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M. Bakri Musa

Seeing Malaysia My Way

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Location: Morgan Hill, California, United States

Malaysian-born Bakri Musa writes frequently on issues affecting his native land. His essays have appeared in the Far Eastern Economic Review, Asiaweek, International Herald Tribune, Education Quarterly, SIngapore's Straits Times, and The New Straits Times. His commentary has aired on National Public Radio's Marketplace. His regular column Seeing It My Way appears in Malaysiakini. Bakri is also a regular contributor to th eSun (Malaysia). He has previously written "The Malay Dilemma Revisited: Race Dynamics in Modern Malaysia" as well as "Malaysia in the Era of Globalization," "An Education System Worthy of Malaysia," "Seeing Malaysia My Way," and "With Love, From Malaysia." Bakri's day job (and frequently night time too!) is as a surgeon in private practice in Silicon Valley, California. He and his wife Karen live on a ranch in Morgan Hill. This website is updated twice a week on Sundays and Wednesdays at 5 PM California time.

Wednesday, March 07, 2007

An Education System Worthy of Malaysia #59

Chapter 9: Mow Down MOE (Cont’d)

Examination Syndicate

The ministry is also involved in the testing business. In the past the private Cambridge Local Examination Syndicate undertook such activities. Since independence, as a manifestation of the merdeka (independent) spirit, the ministry felt that it could do the job better.

When I took my Form V examination back in 1960, I do not remember the cost but it was certainly not substantial as it did not impose a particular burden on my parents. And the examination results were released in late February or early March at the latest. Today we read stories of school children unable to sit for the test because of lack of funds, and the results not published until late May (there has been some improvement in 2002). From late November until the results are released six months later, students are left in limbo. These are the youths one sees loitering in the shopping malls or otherwise unoccupied. They have nothing to do but wait. Parents who are smart or can afford it enroll their children at private institutions. By the time the examination results are released they would have completed over a semester’s course work.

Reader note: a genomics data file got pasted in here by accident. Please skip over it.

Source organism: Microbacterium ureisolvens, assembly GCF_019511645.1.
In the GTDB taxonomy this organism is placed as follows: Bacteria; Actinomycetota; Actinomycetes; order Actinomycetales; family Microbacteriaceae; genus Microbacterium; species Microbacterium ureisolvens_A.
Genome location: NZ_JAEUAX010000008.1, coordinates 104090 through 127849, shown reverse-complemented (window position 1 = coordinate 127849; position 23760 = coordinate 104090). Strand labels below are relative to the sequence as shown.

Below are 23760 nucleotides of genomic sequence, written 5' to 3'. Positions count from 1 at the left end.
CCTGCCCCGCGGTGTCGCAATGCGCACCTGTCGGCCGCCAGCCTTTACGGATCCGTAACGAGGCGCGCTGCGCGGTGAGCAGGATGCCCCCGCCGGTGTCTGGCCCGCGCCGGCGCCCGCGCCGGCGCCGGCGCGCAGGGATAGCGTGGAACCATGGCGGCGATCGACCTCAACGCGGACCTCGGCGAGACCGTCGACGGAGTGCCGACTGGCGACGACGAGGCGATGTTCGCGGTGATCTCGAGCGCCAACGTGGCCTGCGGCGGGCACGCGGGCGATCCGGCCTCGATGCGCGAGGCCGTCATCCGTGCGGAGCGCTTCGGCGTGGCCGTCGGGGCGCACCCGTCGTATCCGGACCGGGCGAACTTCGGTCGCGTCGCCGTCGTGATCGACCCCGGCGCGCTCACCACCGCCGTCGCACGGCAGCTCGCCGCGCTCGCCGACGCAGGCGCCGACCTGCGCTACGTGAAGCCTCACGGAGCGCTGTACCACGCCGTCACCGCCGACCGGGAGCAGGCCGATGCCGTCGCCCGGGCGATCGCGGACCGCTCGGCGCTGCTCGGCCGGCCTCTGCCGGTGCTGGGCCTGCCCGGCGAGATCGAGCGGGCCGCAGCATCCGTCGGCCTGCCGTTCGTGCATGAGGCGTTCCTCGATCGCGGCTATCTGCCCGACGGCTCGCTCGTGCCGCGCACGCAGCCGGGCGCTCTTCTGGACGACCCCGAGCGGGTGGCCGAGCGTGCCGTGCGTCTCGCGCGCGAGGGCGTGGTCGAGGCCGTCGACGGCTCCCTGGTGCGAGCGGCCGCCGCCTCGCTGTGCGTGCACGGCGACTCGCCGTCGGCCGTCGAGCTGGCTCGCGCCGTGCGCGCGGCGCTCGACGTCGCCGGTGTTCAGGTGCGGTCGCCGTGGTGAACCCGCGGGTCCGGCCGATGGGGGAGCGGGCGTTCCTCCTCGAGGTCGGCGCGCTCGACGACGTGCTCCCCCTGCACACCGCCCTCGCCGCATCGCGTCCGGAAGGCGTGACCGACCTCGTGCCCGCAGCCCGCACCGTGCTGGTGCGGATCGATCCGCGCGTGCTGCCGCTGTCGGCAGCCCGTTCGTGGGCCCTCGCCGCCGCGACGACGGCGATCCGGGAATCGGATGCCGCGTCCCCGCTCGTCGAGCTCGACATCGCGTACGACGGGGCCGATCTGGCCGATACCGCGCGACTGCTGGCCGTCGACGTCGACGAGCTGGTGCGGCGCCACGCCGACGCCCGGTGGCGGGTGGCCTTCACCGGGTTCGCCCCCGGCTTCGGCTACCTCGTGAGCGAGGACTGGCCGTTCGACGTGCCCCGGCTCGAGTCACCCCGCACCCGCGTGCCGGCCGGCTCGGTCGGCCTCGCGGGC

The Year 6 examination takes place in early September. From then until the beginning of yearend vacation (early December) these pupils are essentially wasting their time. No learning takes place; those precious long months are simply wasted away.

The ministry has two examination bodies: Malaysian Examination Syndicate (Lembaga Pepereksaan Malaysia – LPM) that runs the tests for the end of Years 6, 9, and 11, and the Malaysian Examination Council (Majlis Peperkesaan Malaysia – MPM) that administers the Form 6 examination and the Malaysian Universities English Test (MUET).

Why two entities? My cynical view is that there would then be two departmental heads and doubling of the establishment. Many more top jobs for civil servants!